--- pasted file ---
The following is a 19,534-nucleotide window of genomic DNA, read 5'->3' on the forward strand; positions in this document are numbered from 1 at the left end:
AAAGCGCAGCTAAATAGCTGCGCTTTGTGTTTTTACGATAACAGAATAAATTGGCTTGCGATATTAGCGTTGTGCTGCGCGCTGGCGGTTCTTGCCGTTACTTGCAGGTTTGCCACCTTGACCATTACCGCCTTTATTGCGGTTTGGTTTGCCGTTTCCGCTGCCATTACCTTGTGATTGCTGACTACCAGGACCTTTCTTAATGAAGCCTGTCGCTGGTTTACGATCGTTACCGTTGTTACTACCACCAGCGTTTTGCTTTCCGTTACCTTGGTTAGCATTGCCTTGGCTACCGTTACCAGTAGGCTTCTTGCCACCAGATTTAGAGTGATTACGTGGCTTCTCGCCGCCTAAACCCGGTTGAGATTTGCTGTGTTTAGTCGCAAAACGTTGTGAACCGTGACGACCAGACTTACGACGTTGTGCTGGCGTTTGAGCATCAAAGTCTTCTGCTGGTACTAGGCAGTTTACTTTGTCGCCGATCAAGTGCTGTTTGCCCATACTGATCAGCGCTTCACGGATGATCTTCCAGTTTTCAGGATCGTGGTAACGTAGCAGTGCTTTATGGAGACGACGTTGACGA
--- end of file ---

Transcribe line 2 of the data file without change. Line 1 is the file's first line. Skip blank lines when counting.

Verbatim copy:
AAAGCGCAGCTAAATAGCTGCGCTTTGTGTTTTTACGATAACAGAATAAATTGGCTTGCGATATTAGCGTTGTGCTGCGCGCTGGCGGTTCTTGCCGTTACTTGCAGGTTTGCCACCTTGACCATTACCGCCTTTATTGCGGTTTGGTTTGCCGTTTCCGCTGCCATTACCTTGTGATTGCTGACTACCAGGACCTTTCTTAATGAAGCCTGTCGCTGGTTTACGATCGTTACCGTTGTTACTACCACCAGCGTTTTGCTTTCCGTTACCTTGGTTAGCATTGCCTTGGCTACCGTTACCAGTAGGCTTCTTGCCACCAGATTTAGAGTGATTACGTGGCTTCTCGCCGCCTAAACCCGGTTGAGATTTGCTGTGTTTAGTCGCAAAACGTTGTGAACCGTGACGACCAGACTTACGACGTTGTGCTGGCGTTTGAGCATCAAAGTCTTCTGCTGGTACTAGGCAGTTTACTTTGTCGCCGATCAAGTGCTGTTTGCCCATACTGATCAGCGCTTCACGGATGATCTTCCAGTTTTCAGGATCGTGGTAACGTAGCAGTGCTTTATGGAGACGACGTTGACGA